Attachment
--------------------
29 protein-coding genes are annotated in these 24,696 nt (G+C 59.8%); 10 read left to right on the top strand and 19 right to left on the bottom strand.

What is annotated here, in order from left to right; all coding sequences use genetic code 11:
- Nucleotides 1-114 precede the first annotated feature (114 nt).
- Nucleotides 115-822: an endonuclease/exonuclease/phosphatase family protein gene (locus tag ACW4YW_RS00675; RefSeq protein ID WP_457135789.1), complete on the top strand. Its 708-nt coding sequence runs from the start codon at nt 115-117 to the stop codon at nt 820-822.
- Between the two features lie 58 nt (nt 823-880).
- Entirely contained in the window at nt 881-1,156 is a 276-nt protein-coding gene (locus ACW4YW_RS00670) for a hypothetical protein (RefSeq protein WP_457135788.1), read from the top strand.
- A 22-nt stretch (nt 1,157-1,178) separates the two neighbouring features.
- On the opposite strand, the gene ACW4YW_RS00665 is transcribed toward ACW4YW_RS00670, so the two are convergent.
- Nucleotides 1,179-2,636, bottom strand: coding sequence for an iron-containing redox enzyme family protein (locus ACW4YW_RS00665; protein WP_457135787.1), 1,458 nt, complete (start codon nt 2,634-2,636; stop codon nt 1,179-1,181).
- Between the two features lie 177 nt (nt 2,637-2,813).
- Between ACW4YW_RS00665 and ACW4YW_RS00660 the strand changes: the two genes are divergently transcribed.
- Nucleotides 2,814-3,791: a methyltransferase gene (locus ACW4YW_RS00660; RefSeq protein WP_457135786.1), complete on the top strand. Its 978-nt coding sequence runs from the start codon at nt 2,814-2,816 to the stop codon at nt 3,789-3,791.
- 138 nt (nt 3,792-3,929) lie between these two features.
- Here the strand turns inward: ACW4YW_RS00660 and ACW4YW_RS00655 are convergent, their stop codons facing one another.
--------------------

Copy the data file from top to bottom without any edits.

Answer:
29 protein-coding genes are annotated in these 24,696 nt (G+C 59.8%); 10 read left to right on the top strand and 19 right to left on the bottom strand.

What is annotated here, in order from left to right; all coding sequences use genetic code 11:
- Nucleotides 1-114 precede the first annotated feature (114 nt).
- Nucleotides 115-822: an endonuclease/exonuclease/phosphatase family protein gene (locus tag ACW4YW_RS00675; RefSeq protein ID WP_457135789.1), complete on the top strand. Its 708-nt coding sequence runs from the start codon at nt 115-117 to the stop codon at nt 820-822.
- Between the two features lie 58 nt (nt 823-880).
- Entirely contained in the window at nt 881-1,156 is a 276-nt protein-coding gene (locus ACW4YW_RS00670) for a hypothetical protein (RefSeq protein WP_457135788.1), read from the top strand.
- A 22-nt stretch (nt 1,157-1,178) separates the two neighbouring features.
- On the opposite strand, the gene ACW4YW_RS00665 is transcribed toward ACW4YW_RS00670, so the two are convergent.
- Nucleotides 1,179-2,636, bottom strand: coding sequence for an iron-containing redox enzyme family protein (locus ACW4YW_RS00665; protein WP_457135787.1), 1,458 nt, complete (start codon nt 2,634-2,636; stop codon nt 1,179-1,181).
- Between the two features lie 177 nt (nt 2,637-2,813).
- Between ACW4YW_RS00665 and ACW4YW_RS00660 the strand changes: the two genes are divergently transcribed.
- Nucleotides 2,814-3,791: a methyltransferase gene (locus ACW4YW_RS00660; RefSeq protein WP_457135786.1), complete on the top strand. Its 978-nt coding sequence runs from the start codon at nt 2,814-2,816 to the stop codon at nt 3,789-3,791.
- 138 nt (nt 3,792-3,929) lie between these two features.
- Here the strand turns inward: ACW4YW_RS00660 and ACW4YW_RS00655 are convergent, their stop codons facing one another.